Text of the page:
80 % of work is in the planning, 20 % of the work is in the making.

initial sketchInitial drawings of studio (Exterior)

In Japan, there is a saying “80 % of work is in the planning, 20 % of the work is in the making.” This could be said about any work and vocation, but in Architecture it is as evident and certain as our sky is blue and snow is cold.

What we envision and how we choose to carry out a project will determine the outcome. When I was a student attending Cornell University, architectural ideas and concepts were prioritized, but when it comes to actual practice, it is important to seek practical solutions utilizing the materials that are available and sustainable.

Sustainability is extremely important.

When we design at Yaitopale, we place a heavy emphasis on materiality and availability. Environmental cost is as important, if not more, than financial cost. As I mentioned earlier in my writings, what it good for our planet should also be better for our economy. This means building with the materials that are immediate to us will not only leave behind a smaller carbon footprint, but will also bring business, opportunity, and future possibilities to local industries. In the long run, it is better to work with people that are close, and to think about design and possibilities with materials that are immediate to us, for this mind set, process and community approach will help create a identity that is unique to the land.

The initial designs we made for our studio, and the final product is different. Architecture is designing with limits and conditions. Limits are aspect like cost, and conditions are aspects like site and climate. When it comes to renovation projects the physical condition of the building will also have a significant impact on the way things turn out. So our schematic drawings look different from what our final space ended up looking like.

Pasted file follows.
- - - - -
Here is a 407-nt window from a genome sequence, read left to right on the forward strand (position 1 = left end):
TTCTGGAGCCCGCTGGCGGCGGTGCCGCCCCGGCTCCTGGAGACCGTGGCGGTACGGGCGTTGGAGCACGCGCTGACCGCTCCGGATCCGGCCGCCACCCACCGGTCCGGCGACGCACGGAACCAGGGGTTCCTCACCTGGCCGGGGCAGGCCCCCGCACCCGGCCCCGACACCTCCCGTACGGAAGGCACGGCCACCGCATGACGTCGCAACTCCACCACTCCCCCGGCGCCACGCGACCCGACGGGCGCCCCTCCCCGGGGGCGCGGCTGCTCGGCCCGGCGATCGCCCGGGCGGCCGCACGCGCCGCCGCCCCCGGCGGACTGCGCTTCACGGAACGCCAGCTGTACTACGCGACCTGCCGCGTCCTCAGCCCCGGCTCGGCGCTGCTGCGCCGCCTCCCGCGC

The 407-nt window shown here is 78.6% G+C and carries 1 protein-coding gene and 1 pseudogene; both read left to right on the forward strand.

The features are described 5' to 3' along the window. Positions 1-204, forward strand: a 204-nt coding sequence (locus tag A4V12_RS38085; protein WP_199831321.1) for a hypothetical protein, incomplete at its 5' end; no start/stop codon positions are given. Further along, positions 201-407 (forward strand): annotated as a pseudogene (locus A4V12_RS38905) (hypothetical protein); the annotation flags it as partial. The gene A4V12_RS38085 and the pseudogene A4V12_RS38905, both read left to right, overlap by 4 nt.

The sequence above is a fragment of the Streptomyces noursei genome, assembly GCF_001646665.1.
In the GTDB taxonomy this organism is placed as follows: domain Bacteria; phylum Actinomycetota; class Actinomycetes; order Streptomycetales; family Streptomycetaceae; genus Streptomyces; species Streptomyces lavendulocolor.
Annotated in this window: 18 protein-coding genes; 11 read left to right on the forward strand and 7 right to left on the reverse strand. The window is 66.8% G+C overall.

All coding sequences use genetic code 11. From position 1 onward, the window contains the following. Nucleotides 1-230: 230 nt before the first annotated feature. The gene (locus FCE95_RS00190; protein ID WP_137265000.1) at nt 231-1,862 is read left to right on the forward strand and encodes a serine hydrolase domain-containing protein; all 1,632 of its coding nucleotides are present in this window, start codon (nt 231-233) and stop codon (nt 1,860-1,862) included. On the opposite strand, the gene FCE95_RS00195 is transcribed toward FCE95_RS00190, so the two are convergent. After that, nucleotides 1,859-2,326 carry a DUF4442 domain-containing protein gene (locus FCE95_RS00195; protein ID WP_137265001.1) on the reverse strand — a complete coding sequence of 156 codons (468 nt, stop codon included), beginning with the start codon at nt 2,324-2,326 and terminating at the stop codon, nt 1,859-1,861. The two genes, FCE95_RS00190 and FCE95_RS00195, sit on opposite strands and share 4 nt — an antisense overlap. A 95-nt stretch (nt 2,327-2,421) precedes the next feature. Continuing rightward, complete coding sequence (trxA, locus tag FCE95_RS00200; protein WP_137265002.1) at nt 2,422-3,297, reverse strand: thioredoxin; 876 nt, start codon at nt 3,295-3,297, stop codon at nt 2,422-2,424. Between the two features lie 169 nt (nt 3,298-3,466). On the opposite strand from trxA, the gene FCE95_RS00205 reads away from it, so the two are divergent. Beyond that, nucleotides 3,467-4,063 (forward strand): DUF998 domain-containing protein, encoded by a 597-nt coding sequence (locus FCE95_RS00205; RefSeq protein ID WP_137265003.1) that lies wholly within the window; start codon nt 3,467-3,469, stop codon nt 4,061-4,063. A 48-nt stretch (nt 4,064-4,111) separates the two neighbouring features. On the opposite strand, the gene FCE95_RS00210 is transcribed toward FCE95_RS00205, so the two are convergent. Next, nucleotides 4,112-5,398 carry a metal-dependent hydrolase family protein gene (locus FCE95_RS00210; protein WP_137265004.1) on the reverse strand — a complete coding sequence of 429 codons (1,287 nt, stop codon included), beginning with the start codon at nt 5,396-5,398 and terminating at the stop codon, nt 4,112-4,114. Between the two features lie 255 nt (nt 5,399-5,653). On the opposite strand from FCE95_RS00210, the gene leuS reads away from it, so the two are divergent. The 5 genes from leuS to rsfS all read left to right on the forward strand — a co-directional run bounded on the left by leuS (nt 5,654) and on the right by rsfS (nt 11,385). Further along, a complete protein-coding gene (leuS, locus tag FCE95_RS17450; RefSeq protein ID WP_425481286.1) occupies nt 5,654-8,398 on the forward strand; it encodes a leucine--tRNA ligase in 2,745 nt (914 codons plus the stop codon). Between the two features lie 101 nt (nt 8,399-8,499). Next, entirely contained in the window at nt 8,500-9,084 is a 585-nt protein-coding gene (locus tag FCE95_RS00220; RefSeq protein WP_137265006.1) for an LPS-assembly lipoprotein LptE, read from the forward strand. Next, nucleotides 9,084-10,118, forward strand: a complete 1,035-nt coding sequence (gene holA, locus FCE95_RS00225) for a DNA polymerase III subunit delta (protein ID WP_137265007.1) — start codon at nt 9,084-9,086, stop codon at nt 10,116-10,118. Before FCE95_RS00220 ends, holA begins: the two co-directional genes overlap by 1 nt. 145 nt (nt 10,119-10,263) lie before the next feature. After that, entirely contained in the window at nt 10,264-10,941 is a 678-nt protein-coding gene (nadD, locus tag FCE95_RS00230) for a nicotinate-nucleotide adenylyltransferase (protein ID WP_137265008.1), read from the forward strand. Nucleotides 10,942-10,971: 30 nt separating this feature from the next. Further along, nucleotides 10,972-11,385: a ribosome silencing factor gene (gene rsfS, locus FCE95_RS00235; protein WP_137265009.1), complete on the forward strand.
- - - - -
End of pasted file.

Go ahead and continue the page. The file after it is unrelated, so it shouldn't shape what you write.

We worked and built with reconstituted materials, b-grade lumber, and materials I obtained from the mountains. A close friend, architect, and designer, Kwang-Jae Kim, came and helped us out for a couple of weeks. His insight and sensitivity towards design and detail brought depth and cohesiveness to the space. A good friend and associate will always bring out the best in you. Kwang-Jae does not use any power tools. He sticks with the vernacular style of using hand tools.

KwangJaeKwang-Jae Kim working on the floor

As I mentioned earlier the way we choose to build is extremely important, and the sound that the carpenters make through the building process also have an influence to the final product. Although what we built was of personal interest, architecture has a large impact on the social and communal climate as well. If your site emits a sound that is gentle and pleasant, our neighbors will be at ease. Yet, with power tools and big machines, the sound is a pollutant that will be disturbing. The air quality and the sound quality also has a large impact on how your community will respond to what is made. Overall, sustainable architecture always emits a pleasant sound. Kwang-Jae’s presence was one of comfort and serenity.

Here on todays blog posts are some more photos taken during the construction period and some schematic drawings of our initial concepts.

sheyenSheyen S. Ikeda working on scaffolding - Photo by Kwang-Jae Kim

planPlan 1 FL
plan
Plan 2nd FL
axoon
axon
axon


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